We all know that people who play the same five songs over and over are the devil. That's a specific case of the rule that generally holds true. Any song becomes marginally less tolerable (and marginally more likely to drive you crazy as a shit house rat) when it is
How have I learned this? The same way you have, I'm sure--bitter experience. My freshman year at St. Andrew's, during study hall, the guys in the room next door were playing something--I seem to recall that it was Ace of Base--on repeat. They'd been playing the song practically all day, and I was starting to crack.
I went next door and asked them to turn it off, but they insisted:
"It's stuck in our heads!"
"I'm almost sick of it--I promise, after this, I'll never play it again."
I agreed not to get the prefect involved if one of them would loan me a Discman to drown it out. My roommate (who was also sick of the song) loaned me his battery-powered pocket speakers. I inserted They Might Be Giants' outstanding 1990 album Flood, and endured the torment of their music until study hall ended. We were free! For an hour, we didn't have to be in our rooms, and for half an hour, we could roam amongst girls!!! In the ruckus surrounding the bells that announced our freedom, nobody heard me or Josh laughing.
We stayed upstairs, and cued up that short, sweet little ditty "Minimum Wage". For those of you not familiar, it's about 42 seconds long. It has no lyrics except for a man screaming "Minimum Wage! Hyah!" and cracking a whip at the beginning; otherwise it's a cheery, cheesy instrumental. This was... satanic. But, at the same time, it was ideal. I pressed the repeat button twice to set it in that most-glorious and hell-spawned mode, repeat one. I turned the volume to about halfway, wrapped a loop of duct tape around the assembly, and stood on my bunkbed. Shoving the drop ceiling up and out of my way, I could see over the top of the wall and into... my neighbors' ceiling-space. An artful (but gentle!) shove, and the CD player and speakers were in their room, pretty much dead-center.
Josh and I went down to socialize with the girls. It was, after all, high school. We had to get our game on, or die trying.
An hour later, tired from our hijinks, we brushed our teeth like good little boys, and went to our bedroom. It usually took a good ten minutes after the bells for the commotion of social hour to die down, so we waited, silently. Bed check... lights out... finally, a calm like a senior sleeping through physics descended on Hillier Corridor.
Dimly, we could hear it, but only because we were listening for it. Maybe a minute went by--a repetition and a half--when Reg's voice was audible next door: "what the fuck?" A few moments of heated discussion. We could hear them scrambling around the room, moving beds, digging through closets, looking for the disembodied song that was flailing at their sanity every 42 seconds. The noise died down, but not the music...
Reg opened our door, slipped into our room, and closed the door behind him, leaving the light off. He whispered, very quietly, "Where in God's name did you put it?" We laughed, and laughed, and laughed, as 13-year-olds are wont to do, and once we elicited the ransom from him--a promise to never play Ace of Base again--we revealed the secret. He seemed puzzled. "How am I supposed to get it down?"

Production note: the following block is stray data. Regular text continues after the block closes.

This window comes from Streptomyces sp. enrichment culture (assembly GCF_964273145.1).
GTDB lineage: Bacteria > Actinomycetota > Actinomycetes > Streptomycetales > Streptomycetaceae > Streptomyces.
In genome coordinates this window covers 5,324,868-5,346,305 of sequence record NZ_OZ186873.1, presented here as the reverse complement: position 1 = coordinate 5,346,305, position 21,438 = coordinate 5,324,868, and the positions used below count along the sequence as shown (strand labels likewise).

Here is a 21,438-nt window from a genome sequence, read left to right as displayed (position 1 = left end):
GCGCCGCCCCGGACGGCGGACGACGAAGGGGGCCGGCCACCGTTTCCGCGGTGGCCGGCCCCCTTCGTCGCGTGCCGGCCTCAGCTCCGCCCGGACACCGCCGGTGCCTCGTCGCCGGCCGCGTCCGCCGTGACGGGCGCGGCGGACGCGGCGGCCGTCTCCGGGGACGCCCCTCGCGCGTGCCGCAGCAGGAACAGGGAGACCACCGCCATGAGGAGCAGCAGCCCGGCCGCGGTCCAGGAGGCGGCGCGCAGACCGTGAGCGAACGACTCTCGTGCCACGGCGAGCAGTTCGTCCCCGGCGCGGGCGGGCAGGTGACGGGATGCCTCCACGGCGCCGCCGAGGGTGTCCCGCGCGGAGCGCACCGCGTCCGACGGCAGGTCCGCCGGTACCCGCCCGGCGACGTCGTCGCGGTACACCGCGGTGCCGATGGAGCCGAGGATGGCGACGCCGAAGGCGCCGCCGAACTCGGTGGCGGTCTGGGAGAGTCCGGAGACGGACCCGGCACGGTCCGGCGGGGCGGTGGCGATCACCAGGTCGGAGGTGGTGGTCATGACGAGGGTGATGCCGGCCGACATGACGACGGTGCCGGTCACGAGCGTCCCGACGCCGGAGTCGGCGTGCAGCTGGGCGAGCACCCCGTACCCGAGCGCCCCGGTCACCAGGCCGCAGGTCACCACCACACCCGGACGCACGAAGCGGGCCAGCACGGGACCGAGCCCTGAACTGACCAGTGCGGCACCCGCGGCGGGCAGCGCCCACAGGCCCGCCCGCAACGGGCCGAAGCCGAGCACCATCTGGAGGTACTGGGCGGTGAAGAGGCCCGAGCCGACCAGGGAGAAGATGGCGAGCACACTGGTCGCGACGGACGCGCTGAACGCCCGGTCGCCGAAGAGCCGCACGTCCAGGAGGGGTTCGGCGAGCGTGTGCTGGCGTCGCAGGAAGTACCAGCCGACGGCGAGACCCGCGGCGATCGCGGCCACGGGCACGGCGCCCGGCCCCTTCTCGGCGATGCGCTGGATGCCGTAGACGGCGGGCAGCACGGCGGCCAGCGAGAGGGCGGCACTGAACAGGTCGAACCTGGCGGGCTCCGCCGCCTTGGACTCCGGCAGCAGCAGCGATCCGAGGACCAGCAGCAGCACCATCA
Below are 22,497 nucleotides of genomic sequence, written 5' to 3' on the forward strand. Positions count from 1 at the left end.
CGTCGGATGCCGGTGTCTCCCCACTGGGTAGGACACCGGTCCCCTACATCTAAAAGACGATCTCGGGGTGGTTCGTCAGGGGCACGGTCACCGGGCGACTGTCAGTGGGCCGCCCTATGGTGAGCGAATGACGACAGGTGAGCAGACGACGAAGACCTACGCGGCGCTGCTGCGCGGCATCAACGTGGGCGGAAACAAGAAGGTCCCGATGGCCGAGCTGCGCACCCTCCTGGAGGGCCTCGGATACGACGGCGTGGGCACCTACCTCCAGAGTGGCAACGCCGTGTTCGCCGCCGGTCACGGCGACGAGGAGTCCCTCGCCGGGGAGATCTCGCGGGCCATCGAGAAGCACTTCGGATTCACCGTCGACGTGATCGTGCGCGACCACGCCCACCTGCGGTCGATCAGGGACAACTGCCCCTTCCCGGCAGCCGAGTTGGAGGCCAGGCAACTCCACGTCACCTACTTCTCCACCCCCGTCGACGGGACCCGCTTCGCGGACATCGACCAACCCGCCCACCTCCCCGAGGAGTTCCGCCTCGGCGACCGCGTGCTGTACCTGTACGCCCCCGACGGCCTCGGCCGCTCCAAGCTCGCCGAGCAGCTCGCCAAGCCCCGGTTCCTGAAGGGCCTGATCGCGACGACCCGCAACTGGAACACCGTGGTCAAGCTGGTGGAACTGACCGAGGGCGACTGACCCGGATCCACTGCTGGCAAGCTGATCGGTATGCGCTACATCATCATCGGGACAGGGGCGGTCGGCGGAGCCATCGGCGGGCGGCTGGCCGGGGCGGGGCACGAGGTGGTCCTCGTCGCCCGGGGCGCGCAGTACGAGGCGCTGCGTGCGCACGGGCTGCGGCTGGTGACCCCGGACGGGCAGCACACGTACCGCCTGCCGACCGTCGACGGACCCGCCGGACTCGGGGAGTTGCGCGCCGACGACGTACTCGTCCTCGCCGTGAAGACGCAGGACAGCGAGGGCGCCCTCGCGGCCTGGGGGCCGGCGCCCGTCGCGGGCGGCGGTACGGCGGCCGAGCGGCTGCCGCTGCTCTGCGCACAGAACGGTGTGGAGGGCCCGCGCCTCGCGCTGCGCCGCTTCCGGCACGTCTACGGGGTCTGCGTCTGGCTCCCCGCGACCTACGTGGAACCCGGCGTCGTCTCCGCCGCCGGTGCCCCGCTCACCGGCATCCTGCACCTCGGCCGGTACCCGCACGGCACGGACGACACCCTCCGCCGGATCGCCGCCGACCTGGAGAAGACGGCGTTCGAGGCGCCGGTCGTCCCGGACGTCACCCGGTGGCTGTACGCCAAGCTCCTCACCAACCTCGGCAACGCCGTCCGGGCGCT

We had absolutely no clue; we set it up there by standing on our bunkbed and tossing it well out of arm's reach, but Reg and his roommates didn't have their beds bunked.
I think we eventually--the next day? I don't remember how long we pondered it--resorted to a bevy of broomsticks, but that's not the point. See, I told you that story to tell you this one. The point is that two years later, Dave and Chuck, who were rooming together, bet a case of soda that one of them could make the other turn off the stereo. This arose out of the fact that they both listened to the stereo all the time, even at night, and as soon as one left the room, the other would put in his preferred CD and leave it looping. The cycle repeated every day. When Chuck had class, Dave's music was in, and vice versa.
The situation had come to a head, and the bet was established:
- each song would get 24 hours of consecutive, repetitive, repetitive, repetitive airplay
- the volume could be turned down to 2 during lights-out, but the person who chose the song could control the volume otherwise
- Dave and Chuck would alternate picking songs
- A coin toss determined the first victim
- Whoever turned off the stereo first lost the case of tasty beverage of the winner's choice, as well as control of the CD player for the next week.
Now, understand--these are both people who put in one CD and listen to it forever. They murdered Smashing Pumpkins' Siamese Dream, Dave Matthews Band's Under the Table and Dreaming, and many otherwise wonderful albums. Oh, and everything by Jimmy Buffett.
So it was going to be a good contest. Except that Dave chose something moderately tolerable--something by Pearl Jam--and Chuck survived. Chuck chose Minimum Wage, that old standby, at the beginning of a two hour study hall, and Dave broke down after an hour and a half. He claimed it wasn't a fair song, and Chuck put in Harvey the Wonder Hamster. Dave surrendered after about ten minutes, and happily bought the case.
So, the moral of the story is: if you're trying to reform someone's atrocious
tendency to listen to one song over and over, don't fight fire with fire. Fight fire with "Flood".